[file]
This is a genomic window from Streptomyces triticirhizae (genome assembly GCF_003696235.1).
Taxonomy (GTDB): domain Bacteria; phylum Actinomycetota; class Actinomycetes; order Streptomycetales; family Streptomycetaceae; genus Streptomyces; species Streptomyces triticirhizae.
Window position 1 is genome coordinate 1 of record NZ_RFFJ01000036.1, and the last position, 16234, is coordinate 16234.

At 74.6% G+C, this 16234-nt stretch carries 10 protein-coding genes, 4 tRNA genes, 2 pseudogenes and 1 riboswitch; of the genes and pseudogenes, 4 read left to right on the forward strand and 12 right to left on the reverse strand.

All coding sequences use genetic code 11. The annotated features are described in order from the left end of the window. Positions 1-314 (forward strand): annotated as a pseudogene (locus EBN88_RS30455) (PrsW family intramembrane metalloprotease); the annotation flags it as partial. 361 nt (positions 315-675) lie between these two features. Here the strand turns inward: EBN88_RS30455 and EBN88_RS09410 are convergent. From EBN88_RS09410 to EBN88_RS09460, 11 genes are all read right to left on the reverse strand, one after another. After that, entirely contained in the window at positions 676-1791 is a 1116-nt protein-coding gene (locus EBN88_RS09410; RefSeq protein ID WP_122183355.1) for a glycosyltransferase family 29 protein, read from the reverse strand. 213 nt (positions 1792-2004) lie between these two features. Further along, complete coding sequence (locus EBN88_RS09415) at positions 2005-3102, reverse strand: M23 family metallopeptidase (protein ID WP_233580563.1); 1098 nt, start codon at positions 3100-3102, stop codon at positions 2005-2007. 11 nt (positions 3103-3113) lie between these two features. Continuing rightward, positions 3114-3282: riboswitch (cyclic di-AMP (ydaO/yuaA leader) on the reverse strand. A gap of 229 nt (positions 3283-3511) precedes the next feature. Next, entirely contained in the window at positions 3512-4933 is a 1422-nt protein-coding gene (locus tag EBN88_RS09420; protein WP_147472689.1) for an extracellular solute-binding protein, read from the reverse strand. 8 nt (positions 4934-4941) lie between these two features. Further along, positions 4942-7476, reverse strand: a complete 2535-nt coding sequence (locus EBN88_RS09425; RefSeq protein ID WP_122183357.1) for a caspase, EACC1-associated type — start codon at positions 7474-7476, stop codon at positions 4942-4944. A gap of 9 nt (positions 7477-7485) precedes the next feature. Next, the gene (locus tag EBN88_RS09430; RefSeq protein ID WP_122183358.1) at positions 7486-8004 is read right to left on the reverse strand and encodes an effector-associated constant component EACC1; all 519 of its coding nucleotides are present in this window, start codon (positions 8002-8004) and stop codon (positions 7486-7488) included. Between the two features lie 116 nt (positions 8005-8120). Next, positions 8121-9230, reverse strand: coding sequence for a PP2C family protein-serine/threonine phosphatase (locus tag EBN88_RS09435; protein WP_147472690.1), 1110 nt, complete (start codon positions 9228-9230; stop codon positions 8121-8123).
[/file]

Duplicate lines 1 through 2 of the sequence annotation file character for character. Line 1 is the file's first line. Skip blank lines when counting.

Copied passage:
This is a genomic window from Streptomyces triticirhizae (genome assembly GCF_003696235.1).
Taxonomy (GTDB): domain Bacteria; phylum Actinomycetota; class Actinomycetes; order Streptomycetales; family Streptomycetaceae; genus Streptomyces; species Streptomyces triticirhizae.